Prigozhin complained on December 18 that the local St. Petersburg authorities refused to bury a Wagner Group fighter in burial grounds for participants of the “special operation” and instead intend to relegate private military company (PMC) fighters to a separate section, which Prigozhin called humiliating.
Prigozhin released a letter appealing to Russian State Duma Defense Committee Chairperson Andrey Kartapolov to extend combat veteran status to Wagner Group fighters. Some Russian milbloggers expressed support for this measure, claiming that any Russian citizen who fights and dies in Ukraine deserves to be buried with full military honors. Prigozhin’s appeal does not include fighters of other PMCs, however.
Prigozhin previously expressed his support for a similar measure on November 8 when the State Duma considered and passed a bill extending combat veteran status to Russian military volunteers. Prigozhin has notably feuded with Russian regional authorities in Belgorod Oblast and St. Petersburg, as ISW has previously reported.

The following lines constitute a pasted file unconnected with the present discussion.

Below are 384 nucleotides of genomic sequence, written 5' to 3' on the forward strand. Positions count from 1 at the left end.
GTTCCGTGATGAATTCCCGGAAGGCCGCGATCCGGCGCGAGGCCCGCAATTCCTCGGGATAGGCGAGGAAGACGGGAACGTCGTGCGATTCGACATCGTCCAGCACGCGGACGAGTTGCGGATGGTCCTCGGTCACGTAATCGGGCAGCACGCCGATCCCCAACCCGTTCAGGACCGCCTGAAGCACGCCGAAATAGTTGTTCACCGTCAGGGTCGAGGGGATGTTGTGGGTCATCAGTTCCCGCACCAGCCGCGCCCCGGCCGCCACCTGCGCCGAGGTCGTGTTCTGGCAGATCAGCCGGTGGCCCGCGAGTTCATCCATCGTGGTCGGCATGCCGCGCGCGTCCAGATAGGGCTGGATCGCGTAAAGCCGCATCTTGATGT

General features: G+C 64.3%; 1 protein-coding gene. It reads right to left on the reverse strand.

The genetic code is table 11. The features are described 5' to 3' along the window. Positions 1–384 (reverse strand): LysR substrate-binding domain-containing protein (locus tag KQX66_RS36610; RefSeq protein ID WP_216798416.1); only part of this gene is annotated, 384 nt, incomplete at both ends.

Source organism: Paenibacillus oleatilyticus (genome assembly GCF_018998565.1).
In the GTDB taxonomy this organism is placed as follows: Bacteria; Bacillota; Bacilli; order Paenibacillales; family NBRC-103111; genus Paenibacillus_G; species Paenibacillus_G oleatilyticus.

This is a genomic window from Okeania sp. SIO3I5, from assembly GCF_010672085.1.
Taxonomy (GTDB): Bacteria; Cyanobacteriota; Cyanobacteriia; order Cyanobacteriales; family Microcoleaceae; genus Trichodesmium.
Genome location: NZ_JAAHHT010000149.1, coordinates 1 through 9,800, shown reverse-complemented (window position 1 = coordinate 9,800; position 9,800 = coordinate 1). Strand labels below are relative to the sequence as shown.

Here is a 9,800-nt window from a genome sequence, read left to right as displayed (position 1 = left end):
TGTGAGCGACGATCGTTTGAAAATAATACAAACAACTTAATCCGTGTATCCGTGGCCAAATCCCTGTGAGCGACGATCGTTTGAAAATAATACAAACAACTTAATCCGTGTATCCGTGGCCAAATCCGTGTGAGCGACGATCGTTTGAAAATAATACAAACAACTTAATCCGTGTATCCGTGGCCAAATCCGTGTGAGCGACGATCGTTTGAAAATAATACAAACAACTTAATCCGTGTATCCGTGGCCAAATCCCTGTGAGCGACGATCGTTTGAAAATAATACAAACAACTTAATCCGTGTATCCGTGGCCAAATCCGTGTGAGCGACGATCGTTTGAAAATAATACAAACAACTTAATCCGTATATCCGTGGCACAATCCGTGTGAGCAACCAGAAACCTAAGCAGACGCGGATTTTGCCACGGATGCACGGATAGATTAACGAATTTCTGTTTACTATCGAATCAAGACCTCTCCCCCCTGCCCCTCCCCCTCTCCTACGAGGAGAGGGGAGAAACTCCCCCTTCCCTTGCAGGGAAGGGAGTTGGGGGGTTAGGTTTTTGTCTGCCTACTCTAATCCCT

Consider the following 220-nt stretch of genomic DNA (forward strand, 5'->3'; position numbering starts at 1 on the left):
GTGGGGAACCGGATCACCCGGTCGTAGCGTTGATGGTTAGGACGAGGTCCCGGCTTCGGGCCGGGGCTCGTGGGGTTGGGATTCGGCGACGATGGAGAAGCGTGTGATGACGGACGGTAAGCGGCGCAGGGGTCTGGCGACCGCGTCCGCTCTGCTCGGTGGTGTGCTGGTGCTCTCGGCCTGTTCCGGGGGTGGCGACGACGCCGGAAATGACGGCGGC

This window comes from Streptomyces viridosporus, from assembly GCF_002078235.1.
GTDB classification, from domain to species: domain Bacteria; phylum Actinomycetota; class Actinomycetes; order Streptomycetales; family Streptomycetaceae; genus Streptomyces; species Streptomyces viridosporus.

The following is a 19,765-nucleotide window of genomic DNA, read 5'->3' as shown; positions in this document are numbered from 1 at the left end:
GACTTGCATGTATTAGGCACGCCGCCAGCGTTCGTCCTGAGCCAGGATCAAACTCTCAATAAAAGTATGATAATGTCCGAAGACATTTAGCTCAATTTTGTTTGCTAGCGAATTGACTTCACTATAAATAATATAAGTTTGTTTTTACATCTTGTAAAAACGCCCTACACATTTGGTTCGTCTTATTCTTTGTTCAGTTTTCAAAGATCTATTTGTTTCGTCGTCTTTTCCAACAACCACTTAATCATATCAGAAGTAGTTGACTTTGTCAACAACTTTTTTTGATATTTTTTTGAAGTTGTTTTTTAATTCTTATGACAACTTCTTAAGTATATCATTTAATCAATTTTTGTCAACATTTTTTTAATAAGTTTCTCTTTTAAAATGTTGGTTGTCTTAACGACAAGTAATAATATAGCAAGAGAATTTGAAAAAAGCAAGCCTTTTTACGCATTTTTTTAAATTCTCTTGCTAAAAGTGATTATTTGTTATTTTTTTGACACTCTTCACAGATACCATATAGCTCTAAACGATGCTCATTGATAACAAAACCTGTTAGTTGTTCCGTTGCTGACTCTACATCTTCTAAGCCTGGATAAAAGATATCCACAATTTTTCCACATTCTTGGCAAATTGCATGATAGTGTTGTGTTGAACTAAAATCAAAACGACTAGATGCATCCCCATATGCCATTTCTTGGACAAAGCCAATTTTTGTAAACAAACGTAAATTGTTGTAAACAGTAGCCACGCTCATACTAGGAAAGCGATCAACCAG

Prigozhin’s bid for increased recognition comes as reports of systematic executions within Wagner forces emerge, suggesting that Wagner leadership is willing to go to great lengths to preserve the Wagner Group’s image as a highly disciplined force.
Russian opposition outlet The Insider reported on December 16 that Wagner forces routinely execute deserters and those who refuse to fight, especially those recruited from penal colonies. The Insider reported that Wagner has its own internal security forces to conduct the executions and that one commander—who commanded executed POW Yevgeny Nuzhin—personally witnessed several executions. Prigozhin previously expressed public support for Nuzhin’s execution, as ISW has previously reported.